TERM USED AS TRANSLATIONS IN QUOTATIONVARIÉTÉ (fra.)
TERM USED IN EARLY TRANSLATIONSVARIÉTÉ (fra.)
AGLIONBY, William, Painting Illustrated in Three Diallogues. Containing some Choice Observations upon the Art. Together with The Lives of the Most Eminent Painters From Cimabue, to the time of Raphael and Michael Angelo. With an Explanation of the Difficult Terms, London, John Gain, 1685.1 quotations
There is another thing to be considered likewise upon the viewing of any Story ; which is, whether the Painter has used that Variety which Nature herself sets us a Pattern for, in not having made any one Face exactly like another, nor hardly any one Shape or Make of either Man or Woman. Therefore the Painter must also vary his Heads, his Bodies, his Aptitudes, and in a word, all the Members of the Humane Body, or else his Piece will Cloy, and Satiate the Eye.
Every Historical Picture is a Representation of one single point of Time ; This then must be chosen ; and That in the Story which is the most Advantageous must be It. Suppose, for Instance, the Story to be painted is that of the Woman taken in Adultery, the Painter Seems to be at liberty to choose whether he will represent the Scribes and Pharisees accusing her to our Lord ; Or our Lord writing on the Ground ; Or pronouncing the last of the Words, Let him that is among you without Sin cast the first Stone at her ; Or lastly his Absolution, Go thy way, Sin no more. […] When our Saviour says the Words, Let him that is without Sin cast the first Stone, He is the principal Actor, and with Dignity ; the Accusers are asham’d, Vex’d, Confounded, and perhaps Clamorous ; and the Accused in a fine Situation, Hope and Joy springing up after Shame, and Fear ; all which affords the Painter an opportunity of exerting himself, and giving a pleasing Variety to the Composition ; For besides the various Passions, and Sentiments naturally arising, the Accusers begin to disperse, which will occasion a fine Contrast in the Attitudes of the Figures, some being in Profile, some Fore-right, and some with their Backs turn’d ; some pressing forward as if they were attentive to what was said, and some going off : And this I should chuse ;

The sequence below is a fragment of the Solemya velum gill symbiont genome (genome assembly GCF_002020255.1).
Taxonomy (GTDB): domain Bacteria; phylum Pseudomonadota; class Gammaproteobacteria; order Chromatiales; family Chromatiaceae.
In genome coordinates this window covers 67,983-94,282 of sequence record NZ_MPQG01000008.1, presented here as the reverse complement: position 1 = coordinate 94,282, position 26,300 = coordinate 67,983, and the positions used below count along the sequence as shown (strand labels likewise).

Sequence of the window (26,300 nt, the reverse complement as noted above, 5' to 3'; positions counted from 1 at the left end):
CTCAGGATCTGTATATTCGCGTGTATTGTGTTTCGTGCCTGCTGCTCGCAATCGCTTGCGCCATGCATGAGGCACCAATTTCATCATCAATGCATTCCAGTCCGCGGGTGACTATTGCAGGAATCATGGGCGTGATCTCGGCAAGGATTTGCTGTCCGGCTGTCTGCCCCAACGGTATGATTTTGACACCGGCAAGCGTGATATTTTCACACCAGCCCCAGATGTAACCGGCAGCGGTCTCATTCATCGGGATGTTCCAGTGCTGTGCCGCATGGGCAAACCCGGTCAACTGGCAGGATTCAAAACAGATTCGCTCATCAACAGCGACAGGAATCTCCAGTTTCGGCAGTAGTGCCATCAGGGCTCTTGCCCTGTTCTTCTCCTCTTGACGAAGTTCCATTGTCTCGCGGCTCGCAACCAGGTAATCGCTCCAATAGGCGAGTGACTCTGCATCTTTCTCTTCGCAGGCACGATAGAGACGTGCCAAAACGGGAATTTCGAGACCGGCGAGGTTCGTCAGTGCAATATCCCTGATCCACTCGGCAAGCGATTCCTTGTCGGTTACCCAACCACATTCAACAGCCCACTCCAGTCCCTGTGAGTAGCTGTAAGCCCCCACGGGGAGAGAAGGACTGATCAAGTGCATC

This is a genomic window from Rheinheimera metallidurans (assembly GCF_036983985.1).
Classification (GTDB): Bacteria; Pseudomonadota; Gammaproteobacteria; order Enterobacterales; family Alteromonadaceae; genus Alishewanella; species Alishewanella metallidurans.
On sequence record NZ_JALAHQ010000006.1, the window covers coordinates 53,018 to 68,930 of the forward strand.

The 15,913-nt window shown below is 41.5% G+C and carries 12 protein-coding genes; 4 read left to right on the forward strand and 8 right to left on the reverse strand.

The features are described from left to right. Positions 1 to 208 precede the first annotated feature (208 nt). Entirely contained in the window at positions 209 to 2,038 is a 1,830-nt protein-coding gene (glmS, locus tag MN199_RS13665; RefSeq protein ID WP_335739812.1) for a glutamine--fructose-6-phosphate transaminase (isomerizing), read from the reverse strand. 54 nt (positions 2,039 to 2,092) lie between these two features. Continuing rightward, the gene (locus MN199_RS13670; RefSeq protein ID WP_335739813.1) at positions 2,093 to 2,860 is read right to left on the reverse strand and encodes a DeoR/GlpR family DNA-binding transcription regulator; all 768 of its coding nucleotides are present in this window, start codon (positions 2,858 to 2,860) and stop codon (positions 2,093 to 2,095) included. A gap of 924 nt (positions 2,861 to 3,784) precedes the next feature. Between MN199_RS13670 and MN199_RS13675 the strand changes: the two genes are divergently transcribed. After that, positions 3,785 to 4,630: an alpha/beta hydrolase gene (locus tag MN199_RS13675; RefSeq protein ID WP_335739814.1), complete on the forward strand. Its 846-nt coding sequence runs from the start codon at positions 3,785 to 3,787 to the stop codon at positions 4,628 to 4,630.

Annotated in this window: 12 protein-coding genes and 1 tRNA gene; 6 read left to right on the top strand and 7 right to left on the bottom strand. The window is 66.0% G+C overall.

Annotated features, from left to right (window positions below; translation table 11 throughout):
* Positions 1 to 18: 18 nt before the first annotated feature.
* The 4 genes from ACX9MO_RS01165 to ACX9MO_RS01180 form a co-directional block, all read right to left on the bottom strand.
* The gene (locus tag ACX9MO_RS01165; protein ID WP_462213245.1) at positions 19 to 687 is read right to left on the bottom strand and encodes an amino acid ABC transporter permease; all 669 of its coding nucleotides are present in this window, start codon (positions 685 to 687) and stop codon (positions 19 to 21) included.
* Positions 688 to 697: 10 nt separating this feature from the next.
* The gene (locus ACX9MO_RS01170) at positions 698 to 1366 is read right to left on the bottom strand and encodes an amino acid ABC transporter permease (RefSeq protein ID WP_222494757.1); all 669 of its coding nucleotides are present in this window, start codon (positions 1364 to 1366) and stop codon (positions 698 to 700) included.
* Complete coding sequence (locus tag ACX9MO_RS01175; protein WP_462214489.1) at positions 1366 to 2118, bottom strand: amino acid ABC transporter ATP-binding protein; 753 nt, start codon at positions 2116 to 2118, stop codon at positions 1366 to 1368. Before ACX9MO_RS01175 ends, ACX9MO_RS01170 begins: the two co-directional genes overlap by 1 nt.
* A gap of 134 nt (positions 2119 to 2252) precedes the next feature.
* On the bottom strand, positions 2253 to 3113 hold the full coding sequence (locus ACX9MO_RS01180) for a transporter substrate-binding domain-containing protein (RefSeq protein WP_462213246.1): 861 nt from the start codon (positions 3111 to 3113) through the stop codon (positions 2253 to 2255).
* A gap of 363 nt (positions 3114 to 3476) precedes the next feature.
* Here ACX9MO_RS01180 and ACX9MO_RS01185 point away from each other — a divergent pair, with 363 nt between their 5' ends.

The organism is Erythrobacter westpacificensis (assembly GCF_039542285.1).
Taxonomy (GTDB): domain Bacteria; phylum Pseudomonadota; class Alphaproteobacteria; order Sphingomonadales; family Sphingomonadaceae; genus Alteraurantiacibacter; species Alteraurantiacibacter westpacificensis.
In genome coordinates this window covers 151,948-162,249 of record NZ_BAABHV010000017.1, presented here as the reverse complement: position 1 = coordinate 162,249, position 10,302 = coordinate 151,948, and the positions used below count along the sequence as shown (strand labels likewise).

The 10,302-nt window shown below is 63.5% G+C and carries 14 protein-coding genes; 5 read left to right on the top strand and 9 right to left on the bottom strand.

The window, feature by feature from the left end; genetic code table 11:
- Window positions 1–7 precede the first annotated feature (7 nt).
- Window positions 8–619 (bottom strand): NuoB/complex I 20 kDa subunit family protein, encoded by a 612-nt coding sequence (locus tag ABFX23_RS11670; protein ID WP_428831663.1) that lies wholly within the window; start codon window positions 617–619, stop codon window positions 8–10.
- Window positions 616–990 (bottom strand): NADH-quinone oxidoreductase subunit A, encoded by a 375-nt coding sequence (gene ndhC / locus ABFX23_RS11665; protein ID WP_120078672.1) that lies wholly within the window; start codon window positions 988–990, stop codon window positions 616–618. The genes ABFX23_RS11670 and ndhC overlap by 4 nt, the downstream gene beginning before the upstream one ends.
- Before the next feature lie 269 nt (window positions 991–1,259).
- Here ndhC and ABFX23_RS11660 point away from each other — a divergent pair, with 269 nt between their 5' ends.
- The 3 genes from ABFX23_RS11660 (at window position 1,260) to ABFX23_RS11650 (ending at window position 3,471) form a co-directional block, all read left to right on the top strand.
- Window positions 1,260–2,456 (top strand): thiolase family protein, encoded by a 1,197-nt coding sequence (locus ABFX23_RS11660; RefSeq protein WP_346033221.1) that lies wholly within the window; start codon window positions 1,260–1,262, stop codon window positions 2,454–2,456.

Any of the several Species of Colours may be as Beautiful in their Kinds as the others, but one Kind is more so than another, as having more Variety, and consisting of Colours more pleasing in their own Nature ; in which, and the Harmony, and Agreement of one Tinct with another, the Goodness of Colouring consists.
To shew the Beauty of Variety I will instance in a Geldër Rose, which is White ; but having many Leaves one under another, and lying hollow so as to be seen through in some places, which occasions several Tincts of Light, and Shadow ; and together with these some of the Leaves having a Greenish Tinct, all together produces that Variety which gives a Beauty not to be found in this Paper, tho’ ‘tis White, nor in the inside of an Egg-shell tho’ whiter, nor in any other White Object that has not that Variety.
And this is the Case, though this Flower be seen in a Room in Gloomy, or Wet Weather ; but let it be expos’d to the open Air when the Sky is Serene, the Blue that those Leaves, or parts of Leaves that lye open to it will receive, together with the Reflections that then will also happen to strike upon it, will give a great Addition to its Beauty : But let the Sun-beams touch up its Leaves where they can reach with their fine Yellowish Tinct, the other retaining their Sky-Blue, together with the Shadows and brisk Reflections it will then receive, and then you will see what a Perfection of Beauty it will have, not only because the Colours are more Pleasant in themselves, but there is greater Variety.